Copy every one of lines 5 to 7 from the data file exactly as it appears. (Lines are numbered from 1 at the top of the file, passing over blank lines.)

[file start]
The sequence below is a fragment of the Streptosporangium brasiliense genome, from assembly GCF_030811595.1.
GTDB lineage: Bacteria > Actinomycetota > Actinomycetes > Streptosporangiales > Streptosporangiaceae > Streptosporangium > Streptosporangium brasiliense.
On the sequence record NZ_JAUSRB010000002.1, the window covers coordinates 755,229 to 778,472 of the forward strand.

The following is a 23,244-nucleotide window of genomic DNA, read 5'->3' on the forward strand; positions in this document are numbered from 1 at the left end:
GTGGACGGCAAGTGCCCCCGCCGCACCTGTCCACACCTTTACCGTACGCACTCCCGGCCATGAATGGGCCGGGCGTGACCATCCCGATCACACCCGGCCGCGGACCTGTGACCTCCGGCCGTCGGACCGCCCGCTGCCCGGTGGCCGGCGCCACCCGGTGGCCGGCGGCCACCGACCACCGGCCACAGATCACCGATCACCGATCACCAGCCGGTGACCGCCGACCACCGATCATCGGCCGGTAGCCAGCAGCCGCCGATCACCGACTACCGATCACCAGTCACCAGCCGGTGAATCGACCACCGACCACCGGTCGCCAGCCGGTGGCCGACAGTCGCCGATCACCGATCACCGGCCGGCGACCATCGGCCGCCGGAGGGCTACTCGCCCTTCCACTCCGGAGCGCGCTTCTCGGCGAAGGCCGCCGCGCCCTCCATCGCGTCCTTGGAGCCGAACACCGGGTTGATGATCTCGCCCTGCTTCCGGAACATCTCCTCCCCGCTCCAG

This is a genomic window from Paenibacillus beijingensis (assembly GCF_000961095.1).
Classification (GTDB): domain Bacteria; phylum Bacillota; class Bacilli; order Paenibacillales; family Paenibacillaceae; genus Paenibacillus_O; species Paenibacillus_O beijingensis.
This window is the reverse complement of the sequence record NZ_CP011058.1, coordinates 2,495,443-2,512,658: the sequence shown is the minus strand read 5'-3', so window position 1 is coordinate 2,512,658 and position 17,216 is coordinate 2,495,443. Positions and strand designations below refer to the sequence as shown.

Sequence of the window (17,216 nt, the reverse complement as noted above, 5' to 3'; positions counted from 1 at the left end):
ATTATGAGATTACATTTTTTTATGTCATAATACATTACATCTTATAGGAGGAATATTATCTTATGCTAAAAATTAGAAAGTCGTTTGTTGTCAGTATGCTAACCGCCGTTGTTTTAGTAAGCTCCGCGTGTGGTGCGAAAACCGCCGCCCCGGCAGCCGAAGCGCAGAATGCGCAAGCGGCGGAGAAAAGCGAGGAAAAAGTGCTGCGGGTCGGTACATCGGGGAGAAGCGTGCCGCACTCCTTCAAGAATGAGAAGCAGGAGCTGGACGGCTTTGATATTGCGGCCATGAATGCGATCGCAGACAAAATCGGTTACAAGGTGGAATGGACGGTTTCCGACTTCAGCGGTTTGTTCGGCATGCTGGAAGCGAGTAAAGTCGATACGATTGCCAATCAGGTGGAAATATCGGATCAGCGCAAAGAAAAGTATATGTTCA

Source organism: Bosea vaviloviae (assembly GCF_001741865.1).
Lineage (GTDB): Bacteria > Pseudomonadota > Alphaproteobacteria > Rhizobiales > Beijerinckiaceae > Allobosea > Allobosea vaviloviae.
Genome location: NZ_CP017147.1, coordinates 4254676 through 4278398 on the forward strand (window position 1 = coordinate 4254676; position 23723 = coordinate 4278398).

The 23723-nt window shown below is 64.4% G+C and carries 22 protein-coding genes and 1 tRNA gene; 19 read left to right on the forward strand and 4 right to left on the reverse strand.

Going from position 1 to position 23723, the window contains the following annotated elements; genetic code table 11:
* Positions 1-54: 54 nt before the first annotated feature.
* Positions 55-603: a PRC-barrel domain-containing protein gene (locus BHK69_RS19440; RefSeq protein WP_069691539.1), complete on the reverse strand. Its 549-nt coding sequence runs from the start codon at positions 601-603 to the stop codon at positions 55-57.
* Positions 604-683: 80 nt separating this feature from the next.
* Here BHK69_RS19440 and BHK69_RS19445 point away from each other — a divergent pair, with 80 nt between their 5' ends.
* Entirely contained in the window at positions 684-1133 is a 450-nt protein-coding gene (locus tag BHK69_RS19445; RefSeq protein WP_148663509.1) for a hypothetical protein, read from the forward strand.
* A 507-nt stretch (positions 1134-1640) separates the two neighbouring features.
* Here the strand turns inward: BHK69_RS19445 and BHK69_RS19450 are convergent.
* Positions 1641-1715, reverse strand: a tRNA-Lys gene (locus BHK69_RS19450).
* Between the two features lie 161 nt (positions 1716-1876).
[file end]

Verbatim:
GTGGACGGCAAGTGCCCCCGCCGCACCTGTCCACACCTTTACCGTACGCACTCCCGGCCATGAATGGGCCGGGCGTGACCATCCCGATCACACCCGGCCGCGGACCTGTGACCTCCGGCCGTCGGACCGCCCGCTGCCCGGTGGCCGGCGCCACCCGGTGGCCGGCGGCCACCGACCACCGGCCACAGATCACCGATCACCGATCACCAGCCGGTGACCGCCGACCACCGATCATCGGCCGGTAGCCAGCAGCCGCCGATCACCGACTACCGATCACCAGTCACCAGCCGGTGAATCGACCACCGACCACCGGTCGCCAGCCGGTGGCCGACAGTCGCCGATCACCGATCACCGGCCGGCGACCATCGGCCGCCGGAGGGCTACTCGCCCTTCCACTCCGGAGCGCGCTTCTCGGCGAAGGCCGCCGCGCCCTCCATCGCGTCCTTGGAGCCGAACACCGGGTTGATGATCTCGCCCTGCTTCCGGAACATCTCCTCCCCGCTCCAG

This is a genomic window from Paenibacillus beijingensis (assembly GCF_000961095.1).
Classification (GTDB): domain Bacteria; phylum Bacillota; class Bacilli; order Paenibacillales; family Paenibacillaceae; genus Paenibacillus_O; species Paenibacillus_O beijingensis.